JUST AS I AM
A novel by E. Lynn Harris
368 pages, Doubleday, $21.95
IT IS FITTING that "Invisible Life," E. Lynn Harris' debut
novel, began with a reference to Langston Hughes. Biographers
continue to contemplate the exact nature of Hughes' sexuality, and
it was Hughes who explored the phenomena of the "tragic mulatto" in
his poem "Cross."
Harris combines these themes with an exploration into the life
of the "sexual mulatto" in "Invisible Life," in which the
protagonist discovers his dual sexual interest in women and men.
"Just As I Am" begins where "Invisible Life" ended. This sequel is
another breezy and brilliant sexual coming-of-age analysis by
The author effortlessly weaves his tale told in the alternating
voices of former lovers Nicole Marie Springer and Raymond Winston
Tyler Jr. Just as effortlessly, Harris integrates historical
footnotes into the plot. For example, Raymond Jr. describes himself
as "a child of the integrated New South, born and raised in
Birmingham, Alabama, a city that in the past was known more for
church bombing than being the bedrock of college football."
Later, Raymond Jr. is in an Atlanta church and wonders how the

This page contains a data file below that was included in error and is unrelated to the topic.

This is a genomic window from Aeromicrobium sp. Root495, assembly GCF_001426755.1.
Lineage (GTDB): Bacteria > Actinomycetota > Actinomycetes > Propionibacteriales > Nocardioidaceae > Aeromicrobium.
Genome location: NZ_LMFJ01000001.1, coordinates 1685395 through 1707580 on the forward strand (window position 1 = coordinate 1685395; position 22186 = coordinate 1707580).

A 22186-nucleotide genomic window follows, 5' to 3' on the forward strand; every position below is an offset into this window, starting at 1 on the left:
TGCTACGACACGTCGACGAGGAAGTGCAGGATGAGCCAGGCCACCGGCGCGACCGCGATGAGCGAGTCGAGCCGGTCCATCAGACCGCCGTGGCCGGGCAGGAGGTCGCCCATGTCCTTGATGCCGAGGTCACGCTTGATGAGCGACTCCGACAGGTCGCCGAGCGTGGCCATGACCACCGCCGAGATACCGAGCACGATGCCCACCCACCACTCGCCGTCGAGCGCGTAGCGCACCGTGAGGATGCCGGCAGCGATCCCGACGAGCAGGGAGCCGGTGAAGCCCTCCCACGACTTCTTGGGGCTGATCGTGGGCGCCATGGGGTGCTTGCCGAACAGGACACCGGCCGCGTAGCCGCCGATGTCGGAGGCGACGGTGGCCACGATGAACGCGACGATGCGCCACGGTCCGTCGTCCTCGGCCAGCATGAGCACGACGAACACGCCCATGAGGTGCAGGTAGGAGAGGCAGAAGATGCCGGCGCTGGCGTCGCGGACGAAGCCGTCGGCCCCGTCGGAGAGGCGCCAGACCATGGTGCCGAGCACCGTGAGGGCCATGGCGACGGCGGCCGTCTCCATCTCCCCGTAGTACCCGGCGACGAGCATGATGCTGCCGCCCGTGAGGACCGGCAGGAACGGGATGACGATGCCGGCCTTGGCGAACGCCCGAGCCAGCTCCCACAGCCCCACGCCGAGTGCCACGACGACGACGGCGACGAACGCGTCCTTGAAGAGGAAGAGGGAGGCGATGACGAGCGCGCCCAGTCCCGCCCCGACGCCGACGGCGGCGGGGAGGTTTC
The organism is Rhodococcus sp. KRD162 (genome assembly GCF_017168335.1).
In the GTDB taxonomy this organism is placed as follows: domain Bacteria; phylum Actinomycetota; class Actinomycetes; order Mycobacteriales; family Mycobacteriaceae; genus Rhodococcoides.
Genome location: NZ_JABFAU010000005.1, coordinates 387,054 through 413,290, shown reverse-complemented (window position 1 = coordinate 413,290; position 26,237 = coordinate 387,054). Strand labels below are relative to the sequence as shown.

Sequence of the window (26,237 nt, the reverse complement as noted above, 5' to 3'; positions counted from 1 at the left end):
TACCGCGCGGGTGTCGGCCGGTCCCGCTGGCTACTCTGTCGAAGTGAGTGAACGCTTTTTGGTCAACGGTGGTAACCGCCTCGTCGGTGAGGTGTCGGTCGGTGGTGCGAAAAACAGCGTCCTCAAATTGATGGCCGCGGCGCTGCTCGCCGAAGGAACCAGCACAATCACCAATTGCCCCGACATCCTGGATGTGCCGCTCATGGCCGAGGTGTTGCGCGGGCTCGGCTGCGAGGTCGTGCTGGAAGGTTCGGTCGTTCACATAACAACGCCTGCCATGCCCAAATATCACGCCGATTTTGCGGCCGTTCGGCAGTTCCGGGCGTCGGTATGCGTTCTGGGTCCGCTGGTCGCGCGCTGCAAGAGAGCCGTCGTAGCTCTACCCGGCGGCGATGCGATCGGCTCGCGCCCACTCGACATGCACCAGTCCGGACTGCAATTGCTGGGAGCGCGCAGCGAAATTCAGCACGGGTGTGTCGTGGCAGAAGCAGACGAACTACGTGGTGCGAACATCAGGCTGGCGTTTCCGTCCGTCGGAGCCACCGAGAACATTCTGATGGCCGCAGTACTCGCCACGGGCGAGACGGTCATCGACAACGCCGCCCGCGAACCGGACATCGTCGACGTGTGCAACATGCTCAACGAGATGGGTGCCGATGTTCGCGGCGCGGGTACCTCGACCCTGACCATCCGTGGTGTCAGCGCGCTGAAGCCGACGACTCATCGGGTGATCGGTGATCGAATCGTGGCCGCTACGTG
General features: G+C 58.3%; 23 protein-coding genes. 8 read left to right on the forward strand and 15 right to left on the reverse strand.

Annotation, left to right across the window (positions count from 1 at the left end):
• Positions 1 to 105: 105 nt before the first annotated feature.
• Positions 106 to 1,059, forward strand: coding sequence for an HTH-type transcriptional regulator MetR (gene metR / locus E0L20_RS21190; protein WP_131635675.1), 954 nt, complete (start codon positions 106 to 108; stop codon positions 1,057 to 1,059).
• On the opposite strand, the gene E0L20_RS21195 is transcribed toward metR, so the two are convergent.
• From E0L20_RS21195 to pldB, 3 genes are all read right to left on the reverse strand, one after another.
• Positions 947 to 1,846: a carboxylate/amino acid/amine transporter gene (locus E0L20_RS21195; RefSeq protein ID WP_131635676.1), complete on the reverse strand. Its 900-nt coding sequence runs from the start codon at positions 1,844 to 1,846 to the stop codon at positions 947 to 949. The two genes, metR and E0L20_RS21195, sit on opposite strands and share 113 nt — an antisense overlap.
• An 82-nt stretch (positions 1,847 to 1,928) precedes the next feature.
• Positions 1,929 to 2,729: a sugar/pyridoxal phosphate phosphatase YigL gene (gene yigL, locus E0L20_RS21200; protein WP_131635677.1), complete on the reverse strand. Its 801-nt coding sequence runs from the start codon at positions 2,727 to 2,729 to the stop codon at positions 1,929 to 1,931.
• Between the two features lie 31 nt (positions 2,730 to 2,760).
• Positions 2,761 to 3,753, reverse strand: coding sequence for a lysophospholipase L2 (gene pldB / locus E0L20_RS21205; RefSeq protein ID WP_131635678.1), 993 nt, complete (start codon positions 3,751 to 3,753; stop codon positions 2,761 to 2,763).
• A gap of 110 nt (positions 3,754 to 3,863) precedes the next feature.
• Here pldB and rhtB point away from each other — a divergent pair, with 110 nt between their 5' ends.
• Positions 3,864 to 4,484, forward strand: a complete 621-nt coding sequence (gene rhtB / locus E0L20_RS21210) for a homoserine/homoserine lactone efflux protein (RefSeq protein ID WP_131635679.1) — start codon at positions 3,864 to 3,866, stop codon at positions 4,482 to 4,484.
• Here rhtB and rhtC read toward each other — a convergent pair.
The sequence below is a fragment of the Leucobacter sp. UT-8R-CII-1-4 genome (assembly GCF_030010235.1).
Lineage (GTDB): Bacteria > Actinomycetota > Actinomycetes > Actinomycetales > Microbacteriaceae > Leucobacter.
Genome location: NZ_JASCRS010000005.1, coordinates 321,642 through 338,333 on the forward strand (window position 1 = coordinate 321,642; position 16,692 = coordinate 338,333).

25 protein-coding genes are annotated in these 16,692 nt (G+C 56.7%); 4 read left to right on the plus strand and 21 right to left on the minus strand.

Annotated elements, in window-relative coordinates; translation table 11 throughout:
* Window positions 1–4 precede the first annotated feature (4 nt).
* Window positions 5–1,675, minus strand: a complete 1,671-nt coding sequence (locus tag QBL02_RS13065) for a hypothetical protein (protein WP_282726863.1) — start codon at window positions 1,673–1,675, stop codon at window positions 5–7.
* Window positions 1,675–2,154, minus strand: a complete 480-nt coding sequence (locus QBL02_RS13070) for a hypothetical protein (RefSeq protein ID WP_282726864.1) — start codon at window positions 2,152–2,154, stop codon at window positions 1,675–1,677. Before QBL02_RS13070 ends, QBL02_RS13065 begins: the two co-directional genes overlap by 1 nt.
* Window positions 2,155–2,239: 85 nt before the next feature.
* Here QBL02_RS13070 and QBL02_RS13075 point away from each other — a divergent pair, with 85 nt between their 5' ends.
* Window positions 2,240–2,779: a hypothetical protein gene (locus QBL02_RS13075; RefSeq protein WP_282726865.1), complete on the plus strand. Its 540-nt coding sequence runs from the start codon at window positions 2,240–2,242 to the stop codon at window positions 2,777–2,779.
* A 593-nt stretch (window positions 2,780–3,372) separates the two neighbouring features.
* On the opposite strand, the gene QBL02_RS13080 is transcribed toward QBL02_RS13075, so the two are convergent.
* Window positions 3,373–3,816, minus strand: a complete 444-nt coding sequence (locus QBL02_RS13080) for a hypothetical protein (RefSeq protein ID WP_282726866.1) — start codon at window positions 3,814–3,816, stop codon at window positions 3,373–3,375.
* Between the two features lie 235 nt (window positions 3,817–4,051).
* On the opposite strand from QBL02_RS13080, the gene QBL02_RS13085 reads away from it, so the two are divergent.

congregation would fare without its gay and lesbian contingent.
Harris goes on to explore religion through the character of Sheila,
who is also known as "Ms. Jesus." Kyle, a flamboyant individual who
likes to glamorize the gay lifestyle, challenges one-sided
religious rhetoric. He swears that if he hears the "God made Adam
and Eve, not Adam and Steve" line once more, he'll explode.
Too often, when a writer creates more than two prominent
characters, they share the same language. Consequently, the
dialogue fails, as does the demarcation between personalities. To
Harris' credit, his characters are clearly drawn, and their
language and lifestyles are refreshingly dissimilar.
One of the most fascinating characters is Basil Henderson.
Basil is a homophobic bisexual who has bought into the heterosexual
American dream. A professional football player, Basil falls in lust
with Raymond Jr. During a rendezvous, Basil's woman friend
interrupts the men. Symbolism and reality clash when Basil shoves
Raymond Jr. into the closet: "For a moment, in my shocked silence,
I was convinced this was a bad dream," Raymond says. "I just knew I
would wake up any moment but then I suddenly heard Basil's and
Dyanna's voices outside in what sounded like friendly conversation. …